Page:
Lubricating Oil

Important oil parameters require to be monitored on regular basis is given bellow:

  • Viscosity @ 40 degree cSt

  • Viscosity @ 100 degree cSt

  • Total Acid Number (TAN)

  • Total Base Number (TBN)

  • Moisture Content

  • Particle Quantifier (NAS)

  • MCI

  • Analytical Ferrography Analysis

  • Allotting Machine Condition Index

Analytical Ferrography Analysis (Lubricant Oil / Grease)

Wear Debris Analysis (Ferrography) is a technique for analyzing the particles present in fluids that indicate mechanical wear. Ferrography provides Microscopic Examination and Analysis of Debris (particles) found in lubricating oils. These particles consist of metallic and non-metallic matter. The metallic particle is a wear condition that separates different size and shapes of metallic dust from components like all type of bearings, gears or coupling (if lubricated in path). Non-metallic particle consists of dirt, sand or corroded metallic particle. Analytical Ferrography is among the most powerful diagnostic tools in oil analysis in Tribology. When implemented correctly it provides tremendous information on machine under operation. Yet, it is frequently excluded from oil analysis programs because of its comparatively high price and a general misunderstanding of its value. Performance may be improved through proper filtration of oil. Clean oil lubrication is always more effective. Adopting approach of oil replacement is expensive. A rapid centrifuged and/ or magnetic separator cleaning system helps cost cutting and disposal of used oil, as well. Ferrography also helps improving filtration efficiency and frequency for oil cleaning systems.

Analytical Ferrography Analysis Identifies The Properties of :

  • Normal rubbing wear/Severe rubbing wear

  • Cutting wear / abrasives

  • Fatigue wear/Laminar wear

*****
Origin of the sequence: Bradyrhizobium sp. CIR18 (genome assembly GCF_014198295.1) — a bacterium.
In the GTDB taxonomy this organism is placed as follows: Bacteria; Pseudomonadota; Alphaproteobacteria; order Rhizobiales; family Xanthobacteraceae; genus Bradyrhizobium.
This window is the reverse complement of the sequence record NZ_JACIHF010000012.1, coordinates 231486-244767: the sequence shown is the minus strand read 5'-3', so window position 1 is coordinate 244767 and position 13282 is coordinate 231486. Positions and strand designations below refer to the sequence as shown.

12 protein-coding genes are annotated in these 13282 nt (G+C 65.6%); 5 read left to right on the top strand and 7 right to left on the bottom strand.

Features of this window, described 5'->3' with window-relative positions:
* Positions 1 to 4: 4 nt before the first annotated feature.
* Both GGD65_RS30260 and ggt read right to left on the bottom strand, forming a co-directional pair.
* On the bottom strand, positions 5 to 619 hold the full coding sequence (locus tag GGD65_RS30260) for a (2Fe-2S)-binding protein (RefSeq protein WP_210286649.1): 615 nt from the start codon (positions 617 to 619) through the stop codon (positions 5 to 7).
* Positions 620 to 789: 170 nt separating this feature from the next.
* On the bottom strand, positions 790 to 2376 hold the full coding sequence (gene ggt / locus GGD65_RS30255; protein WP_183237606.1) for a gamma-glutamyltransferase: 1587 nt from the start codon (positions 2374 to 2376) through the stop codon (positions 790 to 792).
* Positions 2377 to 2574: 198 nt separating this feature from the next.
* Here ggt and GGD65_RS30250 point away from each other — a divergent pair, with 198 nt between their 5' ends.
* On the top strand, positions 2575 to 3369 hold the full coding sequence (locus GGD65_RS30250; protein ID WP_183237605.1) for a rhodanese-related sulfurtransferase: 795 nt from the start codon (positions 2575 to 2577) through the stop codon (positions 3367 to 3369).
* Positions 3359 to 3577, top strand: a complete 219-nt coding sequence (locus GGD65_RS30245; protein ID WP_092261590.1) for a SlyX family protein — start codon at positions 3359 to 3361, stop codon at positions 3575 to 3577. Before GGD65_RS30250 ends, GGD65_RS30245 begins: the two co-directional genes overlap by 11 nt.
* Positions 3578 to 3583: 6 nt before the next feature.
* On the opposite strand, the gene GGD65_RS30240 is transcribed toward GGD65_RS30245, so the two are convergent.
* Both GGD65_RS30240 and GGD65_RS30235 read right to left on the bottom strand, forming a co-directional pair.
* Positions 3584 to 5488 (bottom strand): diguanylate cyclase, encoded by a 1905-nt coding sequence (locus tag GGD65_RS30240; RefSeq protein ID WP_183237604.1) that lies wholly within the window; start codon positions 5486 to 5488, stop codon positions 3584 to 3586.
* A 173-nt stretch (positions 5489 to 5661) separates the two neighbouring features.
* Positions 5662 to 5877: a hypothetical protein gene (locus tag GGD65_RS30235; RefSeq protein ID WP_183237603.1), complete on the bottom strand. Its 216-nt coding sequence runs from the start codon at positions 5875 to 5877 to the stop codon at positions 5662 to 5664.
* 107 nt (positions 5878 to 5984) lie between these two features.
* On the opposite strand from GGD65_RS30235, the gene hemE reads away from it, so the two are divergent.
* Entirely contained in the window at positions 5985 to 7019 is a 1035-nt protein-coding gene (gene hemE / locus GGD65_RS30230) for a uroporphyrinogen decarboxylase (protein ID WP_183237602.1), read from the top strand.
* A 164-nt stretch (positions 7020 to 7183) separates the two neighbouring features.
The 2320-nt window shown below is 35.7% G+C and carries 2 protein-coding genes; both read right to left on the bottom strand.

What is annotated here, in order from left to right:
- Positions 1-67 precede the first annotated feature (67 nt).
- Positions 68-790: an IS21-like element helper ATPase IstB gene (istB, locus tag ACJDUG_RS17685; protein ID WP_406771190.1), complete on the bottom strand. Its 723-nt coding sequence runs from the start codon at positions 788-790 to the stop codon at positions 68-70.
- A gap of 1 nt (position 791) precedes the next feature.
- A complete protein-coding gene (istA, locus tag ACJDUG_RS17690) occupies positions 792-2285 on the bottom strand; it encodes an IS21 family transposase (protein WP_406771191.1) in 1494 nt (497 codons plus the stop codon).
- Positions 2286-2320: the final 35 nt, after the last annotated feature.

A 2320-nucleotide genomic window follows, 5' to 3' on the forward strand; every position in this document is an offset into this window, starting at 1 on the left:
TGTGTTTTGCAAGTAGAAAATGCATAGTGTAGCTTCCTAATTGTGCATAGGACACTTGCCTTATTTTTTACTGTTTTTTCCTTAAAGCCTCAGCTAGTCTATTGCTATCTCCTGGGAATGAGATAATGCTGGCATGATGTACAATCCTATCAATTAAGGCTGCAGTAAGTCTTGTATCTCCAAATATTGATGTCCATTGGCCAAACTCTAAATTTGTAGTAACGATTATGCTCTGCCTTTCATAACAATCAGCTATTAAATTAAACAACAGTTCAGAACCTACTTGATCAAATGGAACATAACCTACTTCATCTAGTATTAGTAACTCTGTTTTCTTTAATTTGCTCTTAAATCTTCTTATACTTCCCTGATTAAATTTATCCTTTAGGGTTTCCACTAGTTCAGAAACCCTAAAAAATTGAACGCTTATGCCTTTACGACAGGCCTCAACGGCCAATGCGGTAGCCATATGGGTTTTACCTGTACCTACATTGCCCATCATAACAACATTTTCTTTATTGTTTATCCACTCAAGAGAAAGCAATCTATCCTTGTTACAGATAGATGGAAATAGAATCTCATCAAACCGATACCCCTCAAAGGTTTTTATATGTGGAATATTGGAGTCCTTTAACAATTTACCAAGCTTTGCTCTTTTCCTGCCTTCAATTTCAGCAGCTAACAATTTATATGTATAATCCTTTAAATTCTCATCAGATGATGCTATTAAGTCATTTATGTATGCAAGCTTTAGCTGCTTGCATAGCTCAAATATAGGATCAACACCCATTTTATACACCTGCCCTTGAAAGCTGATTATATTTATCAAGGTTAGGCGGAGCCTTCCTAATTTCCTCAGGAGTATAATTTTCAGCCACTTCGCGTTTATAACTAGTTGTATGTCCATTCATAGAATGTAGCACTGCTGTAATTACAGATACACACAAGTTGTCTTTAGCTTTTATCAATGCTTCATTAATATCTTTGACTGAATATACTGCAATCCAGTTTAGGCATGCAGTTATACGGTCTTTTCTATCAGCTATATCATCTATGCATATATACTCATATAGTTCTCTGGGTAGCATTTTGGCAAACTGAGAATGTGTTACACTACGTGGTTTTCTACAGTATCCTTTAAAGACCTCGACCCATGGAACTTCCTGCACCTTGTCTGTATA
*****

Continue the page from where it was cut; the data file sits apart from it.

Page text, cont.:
• Fatigue spheres

  • Dark metallo-oxides

  • Red oxides (rust)

  • Corrosive wear

  • Ferrous metals-iron and iron alloys

  • Non-ferrous metals

  • Non-metallic particles

  • Friction polymers

  • Fibres Contaminants, such as dirt, coal dust, fly ash, fibres, etc.

95% of the Ferrography Analysis can be identified from this chart:


Viscosity is termed as the “Resistance against flow”. It is measured in Centistokes (cSt.@40O C)

Viscosity is the prime property of any lubricating oil which is responsible for creating a suitable thin oil film capable of sustaining the load of the rotating component, preventing both surfaces coming in contact.

Oil film thickness depends upon the types of lubricating mechanism.

  • Boundary film....h ~ o.oo5 μm

  • Hydro-dynamic film.... h =>0.25 μm

  • Elasto-hydrodynamic....h ~ o.o25 – 2.5 μm

  • In order to maintain the required oil film thickness, the viscosity must be adequate. Each ISO viscosity grade oil has got a specific permissible viscosity range. For example :- an oil of Viscosity Grade 320, should have a permissible range of 240 – 437 cSt.@40° C, with an average of 320 cSt. @ 40° C. This oil is considered to be unusable, if viscosity, during usage, becomes less than 240cSt. Or more than 437 cSt.@ 40° C.

During the course of lubrication process, oil viscosity may change either Increase or decrease due to certain reasons.

Reasons of Viscosity Increase

  • Addition of higher grade oil as make up.

  • Presence of sludge in oil.

  • Presence of oxides.

  • Additive depletion at higher temperatures.

  • Presence of moisture.

  • Misalignment/Unbalance/Overload. ( Thermal failure).

  • Air contamination/ Foaming.

  • Coolant contamination.

  • Base stock failure.

Reasons for Viscosity Decrease

  • Fuel / Refrigerant dilution

  • Make up with low grade oil.

  • Cracking ( Very high temperatures)

Water Content

1. Effects of water contamination in oil

  • It can cause rapid Failure of Oil Film Thickness.

  • It causes Corrosion.

  • It causes Oxidation.

  • It causes deterioration of oil by Hydrolizing Additives.